I love natural hair. I know we live in a day where the hair industry has advanced tremendously but personally, to me, there is nothing like a well groomed head of natural hair. I grew up in the days of the Jerry and Carefree Curls. In an effort to keep up with the trends, I convinced my mom to give me a Care Free Curl. Looking back, that wasn’t the wisest of decision since I have naturally curly hair. As the hair industry advanced the Wave Nouveau hit the scene. It gave you the ability to wear your hair curly or straight without losing your locks. Of course, I was one of the first in line to receive this more versatile style. Satisfied with my beautiful mane, I headed off to college.
After about a year, the Wave Nouveau wasn’t popular anymore so I decided to put a relaxer on top of it. Relaxers are used to take the curl and frizz out of the hair and keep it straight. Now if you know anything about African American hair it is very sensitive. It has a tendency to be drier than other textures and can’t handle a lot of chemical processing at one time. So my young tenacious self ventured out and plopped a relaxer on top of it. So low and behold you can only imagine what happened. Over a span of about two months, my hair fell out. Here I was a sophomore in college and my hair was about one inch long. Thank God my roommate’s mother was a beautician and she gave me a sassy style to work with until my hair grew back.
Over the years, unfortunately, I have continued to do dumb things to my hair but it would always grow back until I ran into a season of unexcpected health issues. At the time I was going through a personal war and this series of unfortunate events took the wind out of my sail. I’d just cut inches off my hair and boasted a nice short, sassy cut I loved. As life continued to present major difficulties, it was my hair that displayed the inner turmoil.
All of a sudden my hair would not show any growth and would get shorter and shorter over time. I was just undone. Hair is known as a woman’s glory and now, in my opinion, mine was less than glorious. In my culture women are known to give their hair a rest and put it in a protective style. I would usually lean into braids or wear a curly ponytail until I could give my hair a rest, but this time things were different.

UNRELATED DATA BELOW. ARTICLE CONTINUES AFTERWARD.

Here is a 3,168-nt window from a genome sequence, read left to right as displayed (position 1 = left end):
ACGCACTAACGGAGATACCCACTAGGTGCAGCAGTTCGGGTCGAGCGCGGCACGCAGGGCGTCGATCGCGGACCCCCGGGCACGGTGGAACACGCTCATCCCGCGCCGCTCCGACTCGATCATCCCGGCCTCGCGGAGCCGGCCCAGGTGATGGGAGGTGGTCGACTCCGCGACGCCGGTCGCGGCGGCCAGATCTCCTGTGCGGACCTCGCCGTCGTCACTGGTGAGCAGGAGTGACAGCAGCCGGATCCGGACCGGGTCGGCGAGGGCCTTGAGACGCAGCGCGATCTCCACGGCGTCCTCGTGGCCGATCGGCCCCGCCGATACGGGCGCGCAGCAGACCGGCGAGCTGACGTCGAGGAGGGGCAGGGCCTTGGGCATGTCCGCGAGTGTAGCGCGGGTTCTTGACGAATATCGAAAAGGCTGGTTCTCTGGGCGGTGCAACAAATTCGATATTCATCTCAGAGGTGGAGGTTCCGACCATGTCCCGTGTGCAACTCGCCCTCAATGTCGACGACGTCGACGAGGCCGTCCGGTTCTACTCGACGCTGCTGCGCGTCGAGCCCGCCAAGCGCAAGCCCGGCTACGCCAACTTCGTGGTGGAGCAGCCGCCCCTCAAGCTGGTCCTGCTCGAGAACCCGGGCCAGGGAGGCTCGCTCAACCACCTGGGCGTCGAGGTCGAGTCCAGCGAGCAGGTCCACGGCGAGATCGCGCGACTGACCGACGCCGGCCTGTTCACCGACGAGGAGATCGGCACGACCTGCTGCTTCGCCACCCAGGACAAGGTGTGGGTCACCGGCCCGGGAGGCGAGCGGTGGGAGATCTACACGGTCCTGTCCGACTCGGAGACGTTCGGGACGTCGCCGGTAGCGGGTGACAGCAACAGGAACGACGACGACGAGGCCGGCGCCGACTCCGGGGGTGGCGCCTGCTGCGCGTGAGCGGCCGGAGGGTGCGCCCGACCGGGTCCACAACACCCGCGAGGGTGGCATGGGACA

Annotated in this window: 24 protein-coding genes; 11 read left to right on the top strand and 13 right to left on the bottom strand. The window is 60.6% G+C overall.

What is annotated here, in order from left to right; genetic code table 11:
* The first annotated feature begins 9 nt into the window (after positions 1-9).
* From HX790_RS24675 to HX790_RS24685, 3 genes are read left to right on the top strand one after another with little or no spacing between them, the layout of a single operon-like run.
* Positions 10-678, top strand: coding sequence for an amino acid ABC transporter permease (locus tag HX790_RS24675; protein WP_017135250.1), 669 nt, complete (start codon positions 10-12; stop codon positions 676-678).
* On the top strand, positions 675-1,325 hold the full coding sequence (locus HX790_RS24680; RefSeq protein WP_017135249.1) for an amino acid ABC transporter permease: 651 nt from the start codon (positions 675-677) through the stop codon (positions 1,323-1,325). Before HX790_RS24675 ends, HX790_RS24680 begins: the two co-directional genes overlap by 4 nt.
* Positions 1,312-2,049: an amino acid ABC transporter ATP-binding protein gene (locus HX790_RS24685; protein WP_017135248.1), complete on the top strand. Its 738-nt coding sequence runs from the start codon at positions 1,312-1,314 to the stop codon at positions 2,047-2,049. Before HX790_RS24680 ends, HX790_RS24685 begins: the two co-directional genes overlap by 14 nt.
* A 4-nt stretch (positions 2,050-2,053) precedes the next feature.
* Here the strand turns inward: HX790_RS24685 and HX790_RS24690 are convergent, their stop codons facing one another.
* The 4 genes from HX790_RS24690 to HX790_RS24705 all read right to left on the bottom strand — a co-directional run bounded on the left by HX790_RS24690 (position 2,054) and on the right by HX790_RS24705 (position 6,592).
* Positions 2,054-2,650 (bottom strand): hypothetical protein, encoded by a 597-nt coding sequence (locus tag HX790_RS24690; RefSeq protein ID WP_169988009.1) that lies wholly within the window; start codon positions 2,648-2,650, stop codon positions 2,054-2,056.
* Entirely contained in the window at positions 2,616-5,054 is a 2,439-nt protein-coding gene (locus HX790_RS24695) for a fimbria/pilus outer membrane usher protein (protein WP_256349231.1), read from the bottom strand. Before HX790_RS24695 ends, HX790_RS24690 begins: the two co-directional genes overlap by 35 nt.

Whatever was going on with my health caused my natural curls to disappear, so sporting my curls was out. I wanted to get braids but that financially was not an option, and I definitely could not afford to go to a beautician. My hair was spiky and the only way to get it to look halfway decent was to flat iron it daily which only led to more damage. I had tons of conditioners trying to nurture it back to health to no avail. When I went for a trim my hair would only get shorter. There were times I felt as if I would never get out of the season and that my hair would not grow back. I began to hate looking in the mirror. I would find hair everywhere, in the car, on my clothes, literally everywhere. I can remember sweeping the bathroom floor and the amount of hair that was in the dustpain made my heart faint. My hair stayed in that state for over a year. Needless to say, it was a very difficult season.
As things in my personal life began to get better, my hair began to slowly grow. It was still straight but I could see length returning. I began to make declarations and speak positive life over my hair. At that point what else was there to do? Little by little, I would notice change. It was slow, but it was change.
As my hair was slowly recovering, an older gentleman at work gave me a compliment. He said “You are the only woman I know whose hair looks good every day.” I almost had to look around because part of me was still stuck in the old paradigm of my hair but I smiled quietly thanking God for the movement. Time passed and COVID-19 came on the scene. My hair had now grown to my mid-ear and I could wear a ponytail. Due to the shut down, I did just that for about three months. Something supernatural happened during that time. It was like my hair had grown faster than it ever had.
I’m proud to say God has fully recovered my hair. I never went to a beautician, never wore a protective style and flat ironed it every day. Everything I needed to do I had no power to. I didn’t begin to see change until I began to look in the mirror and speak life to my hair and health. If you find yourself in a powerless situation where everything is falling apart including your ability to bring change, I encourage you to use the power of your spoken word to breathe life into those challenged areas. Sometimes we have to be backed into a corner to cry out and become a recipient of a miracle. When the doctors don’t know what to do and the medicine doesn’t work God restores.
Author: Petrina Milan